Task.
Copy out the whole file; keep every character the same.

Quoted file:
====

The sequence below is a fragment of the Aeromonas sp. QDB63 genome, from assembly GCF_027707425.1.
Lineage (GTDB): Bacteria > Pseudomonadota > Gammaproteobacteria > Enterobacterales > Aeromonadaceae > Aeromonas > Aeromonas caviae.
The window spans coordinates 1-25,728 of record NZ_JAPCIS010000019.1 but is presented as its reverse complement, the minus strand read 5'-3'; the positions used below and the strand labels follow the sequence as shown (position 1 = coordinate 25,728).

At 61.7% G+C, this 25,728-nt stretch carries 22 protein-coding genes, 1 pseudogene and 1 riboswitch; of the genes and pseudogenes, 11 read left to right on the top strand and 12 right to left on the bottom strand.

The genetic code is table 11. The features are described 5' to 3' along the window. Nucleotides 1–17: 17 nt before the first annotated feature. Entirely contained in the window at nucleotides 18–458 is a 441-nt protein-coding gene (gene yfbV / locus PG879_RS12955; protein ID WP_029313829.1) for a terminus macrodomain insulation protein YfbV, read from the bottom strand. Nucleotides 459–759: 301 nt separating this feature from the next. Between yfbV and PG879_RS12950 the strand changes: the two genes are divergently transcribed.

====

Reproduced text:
The sequence below is a fragment of the Aeromonas sp. QDB63 genome, from assembly GCF_027707425.1.
Lineage (GTDB): Bacteria > Pseudomonadota > Gammaproteobacteria > Enterobacterales > Aeromonadaceae > Aeromonas > Aeromonas caviae.
The window spans coordinates 1-25,728 of record NZ_JAPCIS010000019.1 but is presented as its reverse complement, the minus strand read 5'-3'; the positions used below and the strand labels follow the sequence as shown (position 1 = coordinate 25,728).

At 61.7% G+C, this 25,728-nt stretch carries 22 protein-coding genes, 1 pseudogene and 1 riboswitch; of the genes and pseudogenes, 11 read left to right on the top strand and 12 right to left on the bottom strand.

The genetic code is table 11. The features are described 5' to 3' along the window. Nucleotides 1–17: 17 nt before the first annotated feature. Entirely contained in the window at nucleotides 18–458 is a 441-nt protein-coding gene (gene yfbV / locus PG879_RS12955; protein ID WP_029313829.1) for a terminus macrodomain insulation protein YfbV, read from the bottom strand. Nucleotides 459–759: 301 nt separating this feature from the next. Between yfbV and PG879_RS12950 the strand changes: the two genes are divergently transcribed.